The teaching of Christ in the gospel is in perfect harmony with the teaching of Christ through the prophets in the Old Testament. The prophets spoke through the messengers of Christ in the Old Testament as much as the apostles voiced His messages in the New Testament, and there is no contradiction between their teachings. But Satan has ever worked and is still working with all deceivableness of unrighteousness to make the word of God of none effect. He seeks to make mysterious that which is simple and plain. He has had long experience in this work. He knows the character of God, and through his subtlety he has captivated the world. It was through making the word of God of none effect that sin was brought into the world. Adam believed the falsehood of Satan, and through his misrepresentation of the character of God, Adam’s life was changed and marred. He disobeyed the commandment of God, and did the very thing the Lord told him not to do. Through disobedience Adam fell; but had he endured the test, and been loyal to God, the floodgates of woe would not have been opened upon our world.
Through belief in Satan’s misrepresentation of God, man’s character and destiny were changed, but if men will believe in the word of God, they will be transformed in mind and character, and fitted for eternal life. To believe that “God so loved the world, that he gave his only begotten Son, that whosoever believeth in him should not perish, but have everlasting life” (John 3:16), will change the heart, and reproduce in man the image of God.
As many are today, so (before his conversion) Paul was very confident in an hereditary piety; but his confidence was founded on falsehood. It was faith out of Christ, for he trusted in forms and ceremonies. His zeal for the law was disconnected from Christ and was valueless. His boast was that he was blameless in his performance of the deeds of the law; but the Christ who made the law of any value he refused. He was confident that he was right. He says: “I verily thought with myself, that I ought to do many things contrary to the name of Jesus of Nazareth. Which thing I also did in Jerusalem: and many of the saints did I shut up in prison, having received authority from the chief priests; and when they were put to death, I gave my voice against them” (Acts 26:9, 10). For a time Paul did a very cruel work, thinking that he was doing God service; for he says, “I did it ignorantly in unbelief” (1 Timothy 1:13). But his sincerity did not justify his work, or make error truth.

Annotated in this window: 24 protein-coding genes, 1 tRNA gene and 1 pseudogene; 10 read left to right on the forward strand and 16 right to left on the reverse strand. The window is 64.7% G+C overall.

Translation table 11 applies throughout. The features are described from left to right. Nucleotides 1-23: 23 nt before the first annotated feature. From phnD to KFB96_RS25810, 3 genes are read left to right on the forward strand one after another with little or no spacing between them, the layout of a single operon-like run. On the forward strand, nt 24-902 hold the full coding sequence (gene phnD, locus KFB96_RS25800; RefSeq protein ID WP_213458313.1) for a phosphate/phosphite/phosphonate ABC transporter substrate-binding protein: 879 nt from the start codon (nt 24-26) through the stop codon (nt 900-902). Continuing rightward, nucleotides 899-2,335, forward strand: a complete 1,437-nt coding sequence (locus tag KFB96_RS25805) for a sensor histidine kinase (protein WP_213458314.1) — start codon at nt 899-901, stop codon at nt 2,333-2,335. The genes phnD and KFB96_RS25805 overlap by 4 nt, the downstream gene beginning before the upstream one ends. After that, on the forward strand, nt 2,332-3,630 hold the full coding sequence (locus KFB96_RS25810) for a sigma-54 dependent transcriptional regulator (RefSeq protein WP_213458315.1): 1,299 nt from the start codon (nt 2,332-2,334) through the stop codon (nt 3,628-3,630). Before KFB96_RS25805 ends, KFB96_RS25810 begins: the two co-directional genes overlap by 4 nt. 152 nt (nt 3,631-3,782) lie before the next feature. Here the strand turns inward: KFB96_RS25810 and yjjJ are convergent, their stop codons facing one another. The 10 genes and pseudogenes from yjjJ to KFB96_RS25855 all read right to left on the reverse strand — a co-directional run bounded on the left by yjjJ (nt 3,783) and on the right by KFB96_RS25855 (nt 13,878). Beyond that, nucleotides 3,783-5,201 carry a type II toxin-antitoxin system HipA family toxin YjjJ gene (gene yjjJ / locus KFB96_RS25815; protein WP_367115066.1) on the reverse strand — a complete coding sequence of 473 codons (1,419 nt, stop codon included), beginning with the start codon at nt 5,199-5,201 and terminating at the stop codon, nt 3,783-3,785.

Faith is the medium through which truth or error finds a lodging place in the mind. It is by the same act of mind that truth or error is received, but it makes a decided difference whether we believe the word of God or the sayings of men. When Christ revealed Himself to Paul, and he was convinced that he was persecuting Jesus in the person of His saints, he accepted the truth as it is in Jesus. A transforming power was manifested on mind and character, and he became a new man in Christ Jesus. He received the truth so fully that neither earth nor hell could shake his faith.
There are many who cry, “Believe, only believe.” Ask them what you are to believe. Are you to believe the lies forged by Satan against God’s holy, just, and good law? God does not use His great and precious grace to make of none effect His law, but to establish His law. What is the decision of Paul? He says: “What shall we say then? Is the law sin? God forbid. Nay, I had not known sin, but by the law. … For I was alive without the law once: but when the commandment came, sin revived, and [the commandment then ended?—No.] I [Paul] died. … Wherefore the law is [standing directly in the way of my having liberty and peace?—No.] holy, and the commandment holy, and just, and good” (Romans 7:7–12).
The Law Cannot Pardon
Paul learned that there was no power in the law to pardon the transgressor of law. “By the deeds of the law there shall no flesh be justified” (Romans 3:20). “For what the law could not do, in that it was weak through the flesh, God sending his own Son in the likeness of sinful flesh, and for sin, condemned sin in the flesh: that the righteousness of the law might be fulfilled in us, who walk not after the flesh, but after the Spirit” (Romans 8:3, 4).